Itching to go outside? Beware: poison ivy season is upon us

Two hikers walk along a trail with walking sticks.

With the warmer weather, many people are spending more time outdoors. This may mean an increased chance of coming in contact with poison ivy—along with its cousins, poison oak and poison sumac.

Prepare for poison ivy season

The rash from each of these plants is caused by an allergic reaction to an oily resin in the plant called urushiol.1 Reactions to this resin range from nonexistent to severe, depending on the individual and the extent of exposure.2 For most people, the rash is mild and itches for a couple of weeks before fading away.

Here are some tips to help prepare you for poison ivy season.

  • Leaves of three, let them be. The age-old advice to stay away from three-leaf plants in the woods is based in science, as poison ivy always has three leaves, usually with red stems. Poison oak and poison sumac have different leaf arrangements.3
  • Wash up. If you’re not sure what you touched when you stepped into a mass of green leaves, wash your hands and any other affected area right away just to be safe. Wash your clothes, shoes and tools too—and even your pet! The oily residue sticks to everything and can still cause problems after you’ve returned home.4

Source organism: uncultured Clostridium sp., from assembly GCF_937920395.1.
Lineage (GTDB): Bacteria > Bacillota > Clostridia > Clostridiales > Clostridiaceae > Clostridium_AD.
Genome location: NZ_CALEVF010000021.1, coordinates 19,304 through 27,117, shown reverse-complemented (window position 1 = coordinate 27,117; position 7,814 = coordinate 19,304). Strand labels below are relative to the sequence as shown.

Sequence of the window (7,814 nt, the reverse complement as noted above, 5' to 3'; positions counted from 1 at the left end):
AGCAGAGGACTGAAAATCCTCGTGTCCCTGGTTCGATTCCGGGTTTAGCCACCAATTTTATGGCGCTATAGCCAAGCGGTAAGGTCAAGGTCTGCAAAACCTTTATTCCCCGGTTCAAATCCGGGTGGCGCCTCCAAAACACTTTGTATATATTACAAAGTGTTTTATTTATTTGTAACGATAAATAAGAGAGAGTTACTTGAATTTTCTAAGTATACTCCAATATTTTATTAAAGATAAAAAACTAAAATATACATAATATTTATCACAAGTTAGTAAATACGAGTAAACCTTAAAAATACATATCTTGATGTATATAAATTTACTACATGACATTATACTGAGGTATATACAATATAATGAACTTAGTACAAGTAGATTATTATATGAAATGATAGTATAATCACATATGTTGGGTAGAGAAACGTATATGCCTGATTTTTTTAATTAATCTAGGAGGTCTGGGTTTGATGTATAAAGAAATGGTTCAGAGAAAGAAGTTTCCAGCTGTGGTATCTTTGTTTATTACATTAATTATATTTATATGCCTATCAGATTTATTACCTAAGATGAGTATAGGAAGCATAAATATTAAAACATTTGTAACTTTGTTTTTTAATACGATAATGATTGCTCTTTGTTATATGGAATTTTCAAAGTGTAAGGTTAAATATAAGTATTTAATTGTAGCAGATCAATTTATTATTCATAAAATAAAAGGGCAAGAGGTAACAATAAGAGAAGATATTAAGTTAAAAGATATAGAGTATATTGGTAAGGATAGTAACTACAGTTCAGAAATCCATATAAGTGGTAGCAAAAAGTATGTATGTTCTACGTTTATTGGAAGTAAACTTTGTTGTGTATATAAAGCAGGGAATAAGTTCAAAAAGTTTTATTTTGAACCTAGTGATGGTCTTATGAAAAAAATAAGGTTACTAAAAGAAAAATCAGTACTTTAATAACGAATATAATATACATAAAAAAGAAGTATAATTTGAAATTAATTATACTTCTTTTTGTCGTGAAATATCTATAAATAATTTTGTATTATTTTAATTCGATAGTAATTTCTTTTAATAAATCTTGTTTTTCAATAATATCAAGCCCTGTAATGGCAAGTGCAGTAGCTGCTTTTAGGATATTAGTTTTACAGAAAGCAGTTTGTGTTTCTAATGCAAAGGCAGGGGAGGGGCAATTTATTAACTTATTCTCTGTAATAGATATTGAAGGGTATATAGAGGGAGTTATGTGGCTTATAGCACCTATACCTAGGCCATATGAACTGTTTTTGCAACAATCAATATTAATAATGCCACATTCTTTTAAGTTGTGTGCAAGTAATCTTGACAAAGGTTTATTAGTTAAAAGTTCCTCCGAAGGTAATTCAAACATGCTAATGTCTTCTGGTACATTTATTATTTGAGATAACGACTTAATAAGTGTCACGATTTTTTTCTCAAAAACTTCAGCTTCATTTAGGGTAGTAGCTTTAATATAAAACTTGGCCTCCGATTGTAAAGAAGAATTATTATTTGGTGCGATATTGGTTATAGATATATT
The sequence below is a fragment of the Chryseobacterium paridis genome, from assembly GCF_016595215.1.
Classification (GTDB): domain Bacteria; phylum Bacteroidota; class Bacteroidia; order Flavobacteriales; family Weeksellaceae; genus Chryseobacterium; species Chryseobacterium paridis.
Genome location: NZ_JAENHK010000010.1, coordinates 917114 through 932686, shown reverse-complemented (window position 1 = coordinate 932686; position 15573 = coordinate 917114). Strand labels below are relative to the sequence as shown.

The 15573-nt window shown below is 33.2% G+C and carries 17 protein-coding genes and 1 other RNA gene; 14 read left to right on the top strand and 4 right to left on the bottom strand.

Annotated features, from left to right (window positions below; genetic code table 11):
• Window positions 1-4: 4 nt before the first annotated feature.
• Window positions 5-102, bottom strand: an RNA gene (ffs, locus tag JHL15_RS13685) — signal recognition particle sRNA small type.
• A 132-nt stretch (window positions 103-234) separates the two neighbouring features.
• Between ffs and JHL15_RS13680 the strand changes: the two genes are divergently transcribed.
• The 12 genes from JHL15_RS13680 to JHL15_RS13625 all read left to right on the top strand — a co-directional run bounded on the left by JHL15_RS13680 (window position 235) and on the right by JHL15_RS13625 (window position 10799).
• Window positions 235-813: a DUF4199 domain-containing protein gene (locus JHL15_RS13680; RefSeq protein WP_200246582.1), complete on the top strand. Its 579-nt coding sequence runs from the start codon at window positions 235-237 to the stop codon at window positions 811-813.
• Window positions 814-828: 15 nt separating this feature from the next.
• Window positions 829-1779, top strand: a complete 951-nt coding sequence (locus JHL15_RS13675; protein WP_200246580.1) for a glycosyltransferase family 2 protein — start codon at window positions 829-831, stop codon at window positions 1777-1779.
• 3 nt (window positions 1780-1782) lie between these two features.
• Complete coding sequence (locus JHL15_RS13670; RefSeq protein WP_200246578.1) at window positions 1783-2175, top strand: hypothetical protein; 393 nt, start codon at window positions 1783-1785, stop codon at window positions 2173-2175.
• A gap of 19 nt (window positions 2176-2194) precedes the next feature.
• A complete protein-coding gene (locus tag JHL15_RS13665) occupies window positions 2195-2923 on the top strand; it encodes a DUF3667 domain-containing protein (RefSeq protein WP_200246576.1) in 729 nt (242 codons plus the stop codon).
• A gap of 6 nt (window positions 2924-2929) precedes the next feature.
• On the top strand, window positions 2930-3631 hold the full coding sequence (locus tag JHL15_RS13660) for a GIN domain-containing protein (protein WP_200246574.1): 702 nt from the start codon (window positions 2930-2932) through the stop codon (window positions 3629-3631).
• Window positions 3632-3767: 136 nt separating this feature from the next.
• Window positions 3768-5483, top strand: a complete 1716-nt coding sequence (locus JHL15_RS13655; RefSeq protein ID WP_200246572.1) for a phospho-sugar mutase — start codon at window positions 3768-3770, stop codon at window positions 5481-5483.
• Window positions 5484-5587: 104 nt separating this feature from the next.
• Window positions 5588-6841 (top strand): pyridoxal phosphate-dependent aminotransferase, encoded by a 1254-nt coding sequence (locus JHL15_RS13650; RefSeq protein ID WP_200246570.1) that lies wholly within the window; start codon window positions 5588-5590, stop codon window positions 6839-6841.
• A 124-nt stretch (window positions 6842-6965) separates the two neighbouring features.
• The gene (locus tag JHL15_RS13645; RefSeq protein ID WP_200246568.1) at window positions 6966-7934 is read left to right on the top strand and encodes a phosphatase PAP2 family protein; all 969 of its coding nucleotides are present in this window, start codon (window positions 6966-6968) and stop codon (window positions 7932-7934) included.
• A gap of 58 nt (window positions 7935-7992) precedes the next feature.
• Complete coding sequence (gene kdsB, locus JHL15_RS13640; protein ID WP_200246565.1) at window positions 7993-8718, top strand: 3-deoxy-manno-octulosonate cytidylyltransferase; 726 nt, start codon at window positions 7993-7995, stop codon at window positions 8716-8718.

• Use over-the-counter remedies for minor irritation. If the rash is mild, readily available treatments such as calamine lotion, corticosteroid skin cream, Benadryl and similar products can usually offer some relief, according to the Mayo Clinic.5
  • More severe reactions may require medical attention. If your rash looks more serious, with large, fluid-filled blisters, swelling, fever or signs of infection, or you’re having difficulty breathing, you should see a doctor.6
  • Try barrier ointments. If you think you might encounter poison ivy, there are topical products on the market designed to prevent the rash by creating a barrier against urushiol.7

One more thing: A vining plant called Virginia creeper is often confused with poison ivy, but it’s unlikely to cause you any harm.8

Sources

  1. “Poison Ivy Rash: Symptoms & Causes,” Mayo Clinic, last accessed March 26, 2021, https://www.mayoclinic.org/diseases-conditions/poison-ivy/symptoms-causes/syc-20376485, opens new window.
  2. “Poison Ivy, Oak, and Sumac,” U.S. National Library of Medicine, last accessed March 26,2021, https://medlineplus.gov/poisonivyoakandsumac.html, opens new window.
  3. “Identify the Plant,” Poison Ivy, last accessed March 26, 2021, https://www.poison-ivy.org/identify-poison-ivy-poison-oak, opens new window.
  4. “Poison Ivy Rash: Diagnosis & Treatment,” Mayo Clinic, last accessed March 26, 2021, https://www.mayoclinic.org/diseases-conditions/poison-ivy/diagnosis-treatment/drc-20376490, opens new window.
  5. “Poison Ivy Rash: Diagnosis & Treatment.”
  6. “Poison Ivy Rash: Diagnosis & Treatment.”
  7. “Poison Ivy Rash: Diagnosis & Treatment.”
  8. Leah Hughes, “Virginia Creeper,” Our State: Celebrating North Carolina, last accessed March 26, 2021, https://www.ourstate.com/virginia-creeper/, opens new window.